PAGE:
Swans Commentary » swans.com September 8, 2008  




The potato seller and the wolf cage


by tiziano terzani






The view is stunning, the most beautiful I could ever imagine. I wake up each morning, my sleeping bag stretched out on a floor made of concrete plus the occasional plastic tile, in an empty room on the uppermost storey of the tallest building in the city centre. My gaze is filled with all that any traveller headed here could dream of. The fabled crown of mountains which the emperor Babur, head of the Mogul dynasty, saw only once then hankered after till the day he died, even choosing to be buried here. The valley traversed by a river on whose banks Kabul itself was built, Kabul the city of which a poet once wrote, in a play on the two Persian syllables which make up its name: 'My home? here is my home: a drop of dew amid the petals of a rose'. The old bazaar of the Four Arcades, where they used to say you can find every object made by nature or human skill. The mosque of Puli-i-Khisti. The mausoleum of Timur Shah. The sanctuary of the King of Two Swords, built in honour of the first Muslim commander who according to the legend had his head cut off in battle in the seventh century A.D. but fought on regardless with a weapon in each hand, so determined was he to impose Islam, the new, aggressive religion recently founded in Arabia, on a population which for more than a thousand years had been happily Hindu or Buddhist. And high, dominating the crest of the range of hills immediately before my windows, is the fortress of Bala Hissar, in whose palace every victor in Afghan history has resided, and in whose dungeons every loser has languished or had his throat cut.

The view is superb, but it's given me no peace since I arrived here over a fortnight ago with a letter of introduction for an old intellectual in my pocket, a little library of companion guides in my bag and a great mixture of anger and hope in my heart. I can't enjoy it, because I've never felt the stupidity of the fate to which man has devoted himself as keenly as I do when I look out of these dusty windows, at times almost as though it were a physical pain I were experiencing. With one hand he builds up, with the other he destroys. He uses his imagination to create great wonders, then with equal passion and refinement turns everything around him into desert and massacres his fellow beings.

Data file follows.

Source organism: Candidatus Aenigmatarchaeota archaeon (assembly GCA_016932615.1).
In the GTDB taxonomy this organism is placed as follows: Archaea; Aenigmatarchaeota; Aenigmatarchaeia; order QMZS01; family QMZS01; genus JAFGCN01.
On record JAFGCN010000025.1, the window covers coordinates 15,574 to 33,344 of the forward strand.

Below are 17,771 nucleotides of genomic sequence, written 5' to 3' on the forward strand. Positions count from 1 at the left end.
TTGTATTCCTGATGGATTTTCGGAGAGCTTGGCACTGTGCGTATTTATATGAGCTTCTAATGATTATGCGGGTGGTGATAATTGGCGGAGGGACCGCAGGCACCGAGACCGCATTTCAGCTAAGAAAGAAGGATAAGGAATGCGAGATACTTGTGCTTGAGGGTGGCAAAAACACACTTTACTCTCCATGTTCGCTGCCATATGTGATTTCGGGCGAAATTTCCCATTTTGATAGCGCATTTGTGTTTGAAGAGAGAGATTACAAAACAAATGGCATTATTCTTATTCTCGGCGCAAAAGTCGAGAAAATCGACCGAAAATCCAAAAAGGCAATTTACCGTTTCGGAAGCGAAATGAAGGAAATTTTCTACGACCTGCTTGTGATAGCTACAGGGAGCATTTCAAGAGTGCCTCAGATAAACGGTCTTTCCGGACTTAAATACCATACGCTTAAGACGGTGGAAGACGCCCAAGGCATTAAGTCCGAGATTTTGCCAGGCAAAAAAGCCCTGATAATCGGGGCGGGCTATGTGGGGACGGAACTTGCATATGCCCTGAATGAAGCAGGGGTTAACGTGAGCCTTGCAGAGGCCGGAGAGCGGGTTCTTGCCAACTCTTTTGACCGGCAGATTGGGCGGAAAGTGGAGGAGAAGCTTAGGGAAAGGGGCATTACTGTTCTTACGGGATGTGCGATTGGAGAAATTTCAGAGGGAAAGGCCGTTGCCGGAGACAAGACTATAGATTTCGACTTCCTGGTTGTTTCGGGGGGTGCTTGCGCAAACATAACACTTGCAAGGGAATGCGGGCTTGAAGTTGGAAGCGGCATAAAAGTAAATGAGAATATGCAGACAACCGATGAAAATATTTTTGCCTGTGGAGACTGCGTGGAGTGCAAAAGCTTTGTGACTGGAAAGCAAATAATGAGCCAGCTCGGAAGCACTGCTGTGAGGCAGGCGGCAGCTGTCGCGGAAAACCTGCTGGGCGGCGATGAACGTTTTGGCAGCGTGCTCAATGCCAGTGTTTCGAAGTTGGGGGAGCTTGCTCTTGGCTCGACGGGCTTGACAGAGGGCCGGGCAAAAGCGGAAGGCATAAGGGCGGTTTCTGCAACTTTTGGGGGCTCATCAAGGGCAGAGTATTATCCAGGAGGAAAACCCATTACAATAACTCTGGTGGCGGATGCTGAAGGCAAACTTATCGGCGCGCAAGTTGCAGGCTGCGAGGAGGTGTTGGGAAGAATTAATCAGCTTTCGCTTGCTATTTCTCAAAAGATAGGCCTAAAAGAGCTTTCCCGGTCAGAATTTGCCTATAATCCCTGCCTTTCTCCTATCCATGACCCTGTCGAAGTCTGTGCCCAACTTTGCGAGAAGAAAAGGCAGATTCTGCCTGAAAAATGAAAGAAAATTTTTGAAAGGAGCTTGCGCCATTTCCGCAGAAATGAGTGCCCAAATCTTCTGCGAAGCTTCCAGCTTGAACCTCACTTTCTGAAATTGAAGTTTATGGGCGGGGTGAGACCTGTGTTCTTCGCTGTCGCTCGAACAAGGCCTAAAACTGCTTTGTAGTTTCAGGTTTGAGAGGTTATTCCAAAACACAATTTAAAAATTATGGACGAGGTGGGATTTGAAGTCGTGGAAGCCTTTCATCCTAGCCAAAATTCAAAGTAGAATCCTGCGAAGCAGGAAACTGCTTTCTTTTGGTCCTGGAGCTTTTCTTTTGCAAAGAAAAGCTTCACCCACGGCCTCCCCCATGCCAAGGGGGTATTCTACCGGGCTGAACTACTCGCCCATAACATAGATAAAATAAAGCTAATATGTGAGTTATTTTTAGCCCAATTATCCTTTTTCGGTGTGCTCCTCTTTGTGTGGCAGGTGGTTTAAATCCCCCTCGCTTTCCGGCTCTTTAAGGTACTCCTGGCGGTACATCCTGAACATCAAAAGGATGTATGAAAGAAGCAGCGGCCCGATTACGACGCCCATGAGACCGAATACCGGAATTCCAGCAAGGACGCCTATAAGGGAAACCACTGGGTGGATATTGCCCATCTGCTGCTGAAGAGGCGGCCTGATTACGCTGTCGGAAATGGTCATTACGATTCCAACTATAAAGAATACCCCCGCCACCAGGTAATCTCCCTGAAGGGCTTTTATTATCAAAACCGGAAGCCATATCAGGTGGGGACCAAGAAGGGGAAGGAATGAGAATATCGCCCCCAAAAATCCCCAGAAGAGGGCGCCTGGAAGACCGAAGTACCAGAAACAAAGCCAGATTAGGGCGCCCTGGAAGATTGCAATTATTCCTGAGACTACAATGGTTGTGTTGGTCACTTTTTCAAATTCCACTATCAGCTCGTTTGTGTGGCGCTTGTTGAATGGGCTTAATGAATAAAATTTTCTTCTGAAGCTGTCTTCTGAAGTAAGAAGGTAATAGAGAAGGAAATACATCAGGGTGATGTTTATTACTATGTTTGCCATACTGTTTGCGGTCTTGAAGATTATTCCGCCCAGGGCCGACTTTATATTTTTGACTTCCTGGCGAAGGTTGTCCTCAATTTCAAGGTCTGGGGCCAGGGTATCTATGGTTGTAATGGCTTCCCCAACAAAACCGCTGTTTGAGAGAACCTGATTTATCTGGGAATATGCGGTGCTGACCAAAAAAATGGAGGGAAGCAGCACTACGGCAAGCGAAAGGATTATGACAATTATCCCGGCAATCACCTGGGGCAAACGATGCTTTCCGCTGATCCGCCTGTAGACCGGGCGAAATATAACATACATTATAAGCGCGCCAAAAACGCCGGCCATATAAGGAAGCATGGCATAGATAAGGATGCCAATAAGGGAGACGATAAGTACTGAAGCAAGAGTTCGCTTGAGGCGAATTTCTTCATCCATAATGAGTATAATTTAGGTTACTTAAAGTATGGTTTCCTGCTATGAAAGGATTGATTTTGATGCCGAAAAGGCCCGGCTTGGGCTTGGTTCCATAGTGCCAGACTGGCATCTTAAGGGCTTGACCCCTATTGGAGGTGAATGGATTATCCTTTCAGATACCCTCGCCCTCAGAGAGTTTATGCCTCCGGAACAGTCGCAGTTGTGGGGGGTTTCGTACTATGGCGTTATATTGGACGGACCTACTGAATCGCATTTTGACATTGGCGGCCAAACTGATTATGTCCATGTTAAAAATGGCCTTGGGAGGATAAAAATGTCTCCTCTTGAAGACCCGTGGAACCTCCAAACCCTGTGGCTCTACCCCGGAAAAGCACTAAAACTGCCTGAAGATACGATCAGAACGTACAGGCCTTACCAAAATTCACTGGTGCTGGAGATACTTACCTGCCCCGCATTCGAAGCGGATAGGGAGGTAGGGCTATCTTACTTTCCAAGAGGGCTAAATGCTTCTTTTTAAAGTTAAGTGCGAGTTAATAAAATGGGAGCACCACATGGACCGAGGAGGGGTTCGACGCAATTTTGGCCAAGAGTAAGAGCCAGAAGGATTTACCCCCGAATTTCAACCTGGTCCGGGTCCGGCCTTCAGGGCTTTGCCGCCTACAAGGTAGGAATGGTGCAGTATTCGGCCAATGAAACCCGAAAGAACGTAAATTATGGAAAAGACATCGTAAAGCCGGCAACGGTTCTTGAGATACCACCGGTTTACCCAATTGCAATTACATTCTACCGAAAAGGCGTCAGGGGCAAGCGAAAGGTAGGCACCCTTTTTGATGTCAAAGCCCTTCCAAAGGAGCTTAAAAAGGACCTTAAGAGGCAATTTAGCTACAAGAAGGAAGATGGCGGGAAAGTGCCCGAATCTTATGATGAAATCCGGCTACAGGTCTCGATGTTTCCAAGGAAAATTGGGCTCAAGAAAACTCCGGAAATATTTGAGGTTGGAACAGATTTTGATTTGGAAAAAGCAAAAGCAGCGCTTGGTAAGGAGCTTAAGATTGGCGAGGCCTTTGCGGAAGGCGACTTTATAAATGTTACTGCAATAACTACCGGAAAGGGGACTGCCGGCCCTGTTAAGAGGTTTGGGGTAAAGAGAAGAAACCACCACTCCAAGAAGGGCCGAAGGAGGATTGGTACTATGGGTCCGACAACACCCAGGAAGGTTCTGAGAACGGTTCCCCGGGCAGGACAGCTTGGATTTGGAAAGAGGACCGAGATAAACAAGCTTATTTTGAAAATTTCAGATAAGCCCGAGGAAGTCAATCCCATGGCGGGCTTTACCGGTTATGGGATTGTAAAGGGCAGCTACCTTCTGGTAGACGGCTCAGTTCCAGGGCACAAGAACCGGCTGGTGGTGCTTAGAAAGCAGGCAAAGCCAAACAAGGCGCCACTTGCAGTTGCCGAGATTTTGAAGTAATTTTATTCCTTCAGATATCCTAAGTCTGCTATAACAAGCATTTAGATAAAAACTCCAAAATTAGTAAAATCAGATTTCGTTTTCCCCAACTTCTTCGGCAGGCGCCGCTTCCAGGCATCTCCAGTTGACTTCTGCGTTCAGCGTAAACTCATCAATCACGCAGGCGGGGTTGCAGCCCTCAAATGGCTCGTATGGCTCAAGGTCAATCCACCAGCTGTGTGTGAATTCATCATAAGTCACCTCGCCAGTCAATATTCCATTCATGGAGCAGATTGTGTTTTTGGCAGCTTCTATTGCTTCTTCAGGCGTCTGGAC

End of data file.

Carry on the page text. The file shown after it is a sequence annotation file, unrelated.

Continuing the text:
Sooner or later man will have to change course and renounce violence. The message is clear. Just look at Kabul, where all that remains of what the guidebooks describe is just that: remains. The fortress is a pile of rubble, the river a fetid stream of excrement and refuse, the bazaar an expanse of tents, huts and containers. The mausoleums, the domes and the temples have all been gutted, and all that's left of the old city with its rows of houses of mud and inlaid wood are pathetic, ochre-coloured stumps stretching for hundreds and hundreds of metres, like the spires of sandcastles which children build on the water's edge, only for the waves to come and wash them right away.

Many monuments have literally disappeared. The enigmatic Minari-i-Chakari or Column of Light, built in the first century A.D. on the old Jalalabad road outside Kabul possibly to commemorate the enlightenment of Buddha, failed to stand up to the artillery fire and in 1998 was reduced to a heap of ancient stones.

In no way can Kabul still be called a city. It's a teeming anthill of human misery, an immense dusty cemetery. Everything is dust, and more and more I get the feeling that this dust which constantly blackens my hands, fills my nose and enters my lungs is all that remains of the bones, the palaces, the houses, the parks, the flowers and the trees which made this valley a paradise. The boast of Kabul used to be its seven different types of grape, its thirty-three types of tulip and its seven great gardens thick with cedar trees. Now there's absolutely nothing. And not because of some divine curse, a volcano erupting, a river flooding or any other kind of natural disaster. No. This paradise was lost once, twice, then many times over for one single reason and that alone: war. The war waged centuries ago by the invaders. The war brought in the nineteenth and early twentieth centuries by the British, who now somewhat tactlessly have decided to come back at the head of the "peace force". The war of the past twenty years, which we have all been involved in one way or another, even if only by selling weapons to one of the protagonists. And now the American war, a cold war of machines against men.

Maybe it's my age which has made me develop this hysterical sensitivity to violence, but everywhere I look I see bullet holes, shrapnel damage and scorch-marks from explosions. I feel like I myself have been pierced, mutilated and burnt. Maybe I've lost that objectivity which impartial observers are meant to have, if indeed I ever did have it. Or maybe it's just me recalling a verse which Gandhi used to recite in his daily prayers, where he asked to be able to "imagine the sufferings of others in order to understand the world". But I simply can't bring myself to be detached, as if what is going on didn't affect me.